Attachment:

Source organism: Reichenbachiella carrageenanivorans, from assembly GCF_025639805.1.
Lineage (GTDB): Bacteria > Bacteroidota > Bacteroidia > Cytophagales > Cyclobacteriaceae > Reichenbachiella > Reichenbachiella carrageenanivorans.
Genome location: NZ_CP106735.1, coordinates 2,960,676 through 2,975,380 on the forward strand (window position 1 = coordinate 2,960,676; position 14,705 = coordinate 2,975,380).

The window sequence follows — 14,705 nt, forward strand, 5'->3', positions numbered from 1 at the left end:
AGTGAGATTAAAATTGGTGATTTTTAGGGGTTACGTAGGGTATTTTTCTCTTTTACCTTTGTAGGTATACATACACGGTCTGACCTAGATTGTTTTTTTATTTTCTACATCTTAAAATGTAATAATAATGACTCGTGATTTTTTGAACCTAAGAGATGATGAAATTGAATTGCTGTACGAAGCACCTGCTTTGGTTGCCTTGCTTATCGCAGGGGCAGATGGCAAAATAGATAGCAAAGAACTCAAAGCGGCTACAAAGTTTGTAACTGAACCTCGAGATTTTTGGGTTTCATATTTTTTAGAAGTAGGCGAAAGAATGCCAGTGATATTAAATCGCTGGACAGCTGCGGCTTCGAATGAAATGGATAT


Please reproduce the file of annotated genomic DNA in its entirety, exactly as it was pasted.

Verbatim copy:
Source organism: Reichenbachiella carrageenanivorans, from assembly GCF_025639805.1.
Lineage (GTDB): Bacteria > Bacteroidota > Bacteroidia > Cytophagales > Cyclobacteriaceae > Reichenbachiella > Reichenbachiella carrageenanivorans.
Genome location: NZ_CP106735.1, coordinates 2,960,676 through 2,975,380 on the forward strand (window position 1 = coordinate 2,960,676; position 14,705 = coordinate 2,975,380).

The window sequence follows — 14,705 nt, forward strand, 5'->3', positions numbered from 1 at the left end:
AGTGAGATTAAAATTGGTGATTTTTAGGGGTTACGTAGGGTATTTTTCTCTTTTACCTTTGTAGGTATACATACACGGTCTGACCTAGATTGTTTTTTTATTTTCTACATCTTAAAATGTAATAATAATGACTCGTGATTTTTTGAACCTAAGAGATGATGAAATTGAATTGCTGTACGAAGCACCTGCTTTGGTTGCCTTGCTTATCGCAGGGGCAGATGGCAAAATAGATAGCAAAGAACTCAAAGCGGCTACAAAGTTTGTAACTGAACCTCGAGATTTTTGGGTTTCATATTTTTTAGAAGTAGGCGAAAGAATGCCAGTGATATTAAATCGCTGGACAGCTGCGGCTTCGAATGAAATGGATAT